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06 March 2015


Lost in contemplation

OUR "city-break" in Amsterdam began inauspiciously. On the way to our hotel, we got lost in a neighbourhood of the city best avoided by elderly clergymen of a nervous disposition. We rang the hotel, and, rather impressively, they sent out a search party to find us. Perhaps in the past they had lost guests who, thrown off balance by the disconcerting shop windows on the Trompettersteeg, had fallen into a canal before checking in.

We were at grave risk, anyway, of ending up in the water during our time in Amsterdam. We spent our days in the Rijksmuseum, the now gloriously restored national collection. Contemplating the Rijksmuseum's tremendous Rembrandts, his Night Watch among them, leaves you temporarily concussed.

Stunned by such masterpieces, it's hard to think of anything else, such as the small matter of staying on the pavement on your way back to your hotel. It is much the same if you have just seen a production of King Lear. With your heart and mind shredded by Lear's tribulations, you are in great danger of stepping out of the theatre and straight under a bus.

The comparison between Rembrandt and Shakespeare has often been made. The French critic Élie Faure says that both of them "follow our steps to death in the traces of blood which mark them".

We twice visited our own National Gallery's recent great exhibition "Rembrandt: The Late Works". That show has now transferred to the Rijksmuseum. Perhaps I should go back to Amsterdam and see it for a third time, contemplating once more Rembrandt's unflinching account of our mortality. But I'm not sure that I dare.

Waste of time?

I HAVE been tidying up. I have been doing so, to no great effect, since my infancy. I am still the toddler who never puts his toys away. The trouble with tidying up is that you stumble across things that distract and detain you. Those toys, for example, never make it back into their box because a broken-down clockwork car requires your immediate attention.

Today's clearance of long-unvisited files grinds to a halt when I stumble across a yellowing document. It turns out to be a copy of my first publication. (I provide the reference: Pridmore, John. 1955. "Haggai." Nightlight 2(1): 7.) Nightlight was a tatty pamphlet of half-a-dozen or so cyclostyled pages, circulated in the mid-'50s among the Christian Unions of a number of south-London independent schools. It fizzled out after a few issues.

I abandon my tidying up to peruse this piece of juvenilia. Its tone is characteristic of much post-war Evangelicalism: hectoring, joyless, and smug. I see that I struggled to say anything edifying about the book of Haggai, beyond urging my readers to take a lead from Zerubbabel, son of Shealtiel, governor of Judah and all-round good egg. (If I already knew the ribald limerick about Zerubbabel, I was too pious to quote it.)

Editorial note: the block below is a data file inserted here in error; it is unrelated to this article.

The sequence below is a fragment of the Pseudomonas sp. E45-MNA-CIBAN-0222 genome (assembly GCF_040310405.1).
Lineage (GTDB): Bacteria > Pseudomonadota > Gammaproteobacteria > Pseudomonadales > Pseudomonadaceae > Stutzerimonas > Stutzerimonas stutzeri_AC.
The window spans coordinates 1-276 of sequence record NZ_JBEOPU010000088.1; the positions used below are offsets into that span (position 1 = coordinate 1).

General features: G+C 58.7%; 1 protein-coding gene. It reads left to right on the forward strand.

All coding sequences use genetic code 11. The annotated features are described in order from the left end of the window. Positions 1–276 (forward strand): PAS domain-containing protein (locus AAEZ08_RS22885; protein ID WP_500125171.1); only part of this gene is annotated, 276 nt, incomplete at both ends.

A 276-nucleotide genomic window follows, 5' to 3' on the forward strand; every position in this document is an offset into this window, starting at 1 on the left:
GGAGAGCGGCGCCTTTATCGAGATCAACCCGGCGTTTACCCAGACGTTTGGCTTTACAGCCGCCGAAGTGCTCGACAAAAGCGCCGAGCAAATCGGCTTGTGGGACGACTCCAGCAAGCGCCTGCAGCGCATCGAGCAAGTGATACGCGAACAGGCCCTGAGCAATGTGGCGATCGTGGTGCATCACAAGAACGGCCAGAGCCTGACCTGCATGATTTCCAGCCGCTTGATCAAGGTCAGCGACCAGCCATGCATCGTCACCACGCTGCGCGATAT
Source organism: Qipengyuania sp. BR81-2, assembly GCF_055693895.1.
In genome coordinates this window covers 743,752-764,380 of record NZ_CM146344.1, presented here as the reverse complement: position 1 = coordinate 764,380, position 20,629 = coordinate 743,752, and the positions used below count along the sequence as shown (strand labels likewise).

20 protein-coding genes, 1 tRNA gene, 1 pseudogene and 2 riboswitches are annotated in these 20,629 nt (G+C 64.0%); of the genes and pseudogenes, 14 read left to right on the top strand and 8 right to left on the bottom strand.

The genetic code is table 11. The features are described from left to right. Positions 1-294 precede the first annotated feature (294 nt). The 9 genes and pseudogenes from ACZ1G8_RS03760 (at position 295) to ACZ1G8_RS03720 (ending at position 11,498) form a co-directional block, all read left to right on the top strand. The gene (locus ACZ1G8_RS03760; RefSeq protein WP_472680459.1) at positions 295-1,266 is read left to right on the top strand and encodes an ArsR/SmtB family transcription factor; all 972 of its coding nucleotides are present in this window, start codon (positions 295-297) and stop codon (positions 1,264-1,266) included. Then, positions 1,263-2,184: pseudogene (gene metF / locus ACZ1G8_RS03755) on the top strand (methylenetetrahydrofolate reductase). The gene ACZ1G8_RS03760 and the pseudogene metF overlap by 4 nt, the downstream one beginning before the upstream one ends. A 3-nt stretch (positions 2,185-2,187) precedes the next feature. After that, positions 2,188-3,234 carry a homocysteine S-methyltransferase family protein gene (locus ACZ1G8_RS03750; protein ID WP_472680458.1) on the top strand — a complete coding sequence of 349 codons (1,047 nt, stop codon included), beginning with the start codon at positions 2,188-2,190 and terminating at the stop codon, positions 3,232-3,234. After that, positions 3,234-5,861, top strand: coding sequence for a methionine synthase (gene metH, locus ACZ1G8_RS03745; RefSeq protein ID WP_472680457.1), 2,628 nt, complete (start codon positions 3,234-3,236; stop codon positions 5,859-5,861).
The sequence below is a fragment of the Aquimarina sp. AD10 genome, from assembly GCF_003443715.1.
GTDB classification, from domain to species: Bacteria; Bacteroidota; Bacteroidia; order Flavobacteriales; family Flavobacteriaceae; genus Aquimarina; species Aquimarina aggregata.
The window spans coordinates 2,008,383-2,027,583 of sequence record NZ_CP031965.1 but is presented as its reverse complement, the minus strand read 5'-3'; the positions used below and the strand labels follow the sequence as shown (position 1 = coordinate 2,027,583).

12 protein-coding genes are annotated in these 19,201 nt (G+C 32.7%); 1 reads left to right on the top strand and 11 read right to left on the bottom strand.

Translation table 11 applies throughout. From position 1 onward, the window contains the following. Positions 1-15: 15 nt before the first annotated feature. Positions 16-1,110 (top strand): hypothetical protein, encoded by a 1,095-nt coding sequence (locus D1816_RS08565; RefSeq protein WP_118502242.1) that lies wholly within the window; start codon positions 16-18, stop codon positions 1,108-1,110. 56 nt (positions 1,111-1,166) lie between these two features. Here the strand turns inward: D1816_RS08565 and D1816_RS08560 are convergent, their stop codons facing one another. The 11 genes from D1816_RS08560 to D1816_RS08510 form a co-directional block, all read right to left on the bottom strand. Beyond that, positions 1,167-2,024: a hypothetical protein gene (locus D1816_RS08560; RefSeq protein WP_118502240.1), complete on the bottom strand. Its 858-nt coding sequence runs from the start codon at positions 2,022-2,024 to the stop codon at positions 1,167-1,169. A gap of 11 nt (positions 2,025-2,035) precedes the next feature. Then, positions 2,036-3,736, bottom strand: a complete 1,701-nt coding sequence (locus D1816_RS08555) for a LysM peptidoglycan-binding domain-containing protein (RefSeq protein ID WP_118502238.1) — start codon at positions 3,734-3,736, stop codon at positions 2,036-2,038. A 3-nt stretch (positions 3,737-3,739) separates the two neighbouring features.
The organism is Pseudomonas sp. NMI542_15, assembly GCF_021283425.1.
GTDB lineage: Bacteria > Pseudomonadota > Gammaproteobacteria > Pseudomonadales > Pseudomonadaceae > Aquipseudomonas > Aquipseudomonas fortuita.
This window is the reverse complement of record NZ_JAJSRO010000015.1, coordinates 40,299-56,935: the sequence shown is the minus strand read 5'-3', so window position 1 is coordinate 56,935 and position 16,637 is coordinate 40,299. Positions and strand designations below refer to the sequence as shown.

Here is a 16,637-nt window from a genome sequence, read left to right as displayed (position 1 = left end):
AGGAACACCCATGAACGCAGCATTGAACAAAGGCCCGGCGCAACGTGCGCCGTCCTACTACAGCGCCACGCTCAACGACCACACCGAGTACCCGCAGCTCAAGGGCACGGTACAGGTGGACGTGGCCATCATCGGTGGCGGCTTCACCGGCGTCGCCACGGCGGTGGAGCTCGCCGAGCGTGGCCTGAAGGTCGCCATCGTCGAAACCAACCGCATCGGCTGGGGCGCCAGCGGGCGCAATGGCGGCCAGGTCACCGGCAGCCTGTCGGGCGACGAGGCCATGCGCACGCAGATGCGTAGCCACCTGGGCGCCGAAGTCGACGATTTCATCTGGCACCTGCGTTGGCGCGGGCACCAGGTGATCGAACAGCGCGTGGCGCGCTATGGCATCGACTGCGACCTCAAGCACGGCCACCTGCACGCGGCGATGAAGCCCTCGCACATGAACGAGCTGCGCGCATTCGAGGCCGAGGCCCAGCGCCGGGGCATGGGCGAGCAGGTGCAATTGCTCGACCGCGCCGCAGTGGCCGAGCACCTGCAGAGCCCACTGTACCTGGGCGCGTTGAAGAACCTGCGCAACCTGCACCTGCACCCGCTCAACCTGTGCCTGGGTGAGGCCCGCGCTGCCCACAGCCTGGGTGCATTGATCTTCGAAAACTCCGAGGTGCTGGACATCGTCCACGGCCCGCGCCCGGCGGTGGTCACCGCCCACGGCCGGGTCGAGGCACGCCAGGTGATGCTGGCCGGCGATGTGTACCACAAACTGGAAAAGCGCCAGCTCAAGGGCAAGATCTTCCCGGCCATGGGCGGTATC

I know that self-pity must be avoided at all costs, but part of me feels sorry for that poor kid with his head buried in the Minor Prophets when he should have been out enjoying a misspent youth.

Things to come

THIS file of early works yields another diversion - a copy of what must have been my earliest broadside in a broadsheet. Published 45 years ago in The Church of England Newspaper, it was "A Plague on the Pastoral Measure". (I see that I had already adopted the emollient tone that I have always tried to maintain in the church press.)

I began with a far-fetched flight of fancy. "If you walk blindfolded into your nearest church bookshop, and reach to the shelves for support, you will find, unlike Karl Barth with his commentary on Paul's Epistle to the Romans, that you have not caught hold of a rope that sounds a bell that rings around the world."

More probably, I suggested, you would find that you had in your hands a document less likely to strengthen the faint-hearted or to support the weak. You would find yourself clutching a report. All those years ago, the tide of reports flowing from our compulsive planners was already mounting, though it was not yet the tsunami it is today.

My objection to the Pastoral Measure was to its assumption that "the efficiency befitting the Church of God is the same as that appropriate to ICI or Shell". In those days, the disease that had already taken hold did not have a name. Today, we know it as "managerialism": our Church's craving to keep up, at all costs, with the secular business world, embracing as its own that world's understanding of success, and how to achieve it.

It is an affliction whose growth today invades every level of church life. (Ask your vicar.) The fear is that the malady is now incurable. Except that one does not fear, because, of course, the order of things that our betters are seeking to shore up is not the way of Jesus - who never planned a thing save to suffer and die - but of "Christendom", the institutional counterfeit of the rag-tag-and-bobtail fellowship of his followers.

"Christendom" may yet put on a show. But not for long. Already, stealing on the ear, there sounds the distant triumph song.

With this Diary, I must, after 20 years, "sign off". I am deeply grateful to the many Church Times readers who, over the years, have been kind enough to respond to my jottings.

The Revd Dr John Pridmore, a former Rector of Hackney, has retired to Brighton.


Fri 20 May @ 19:46
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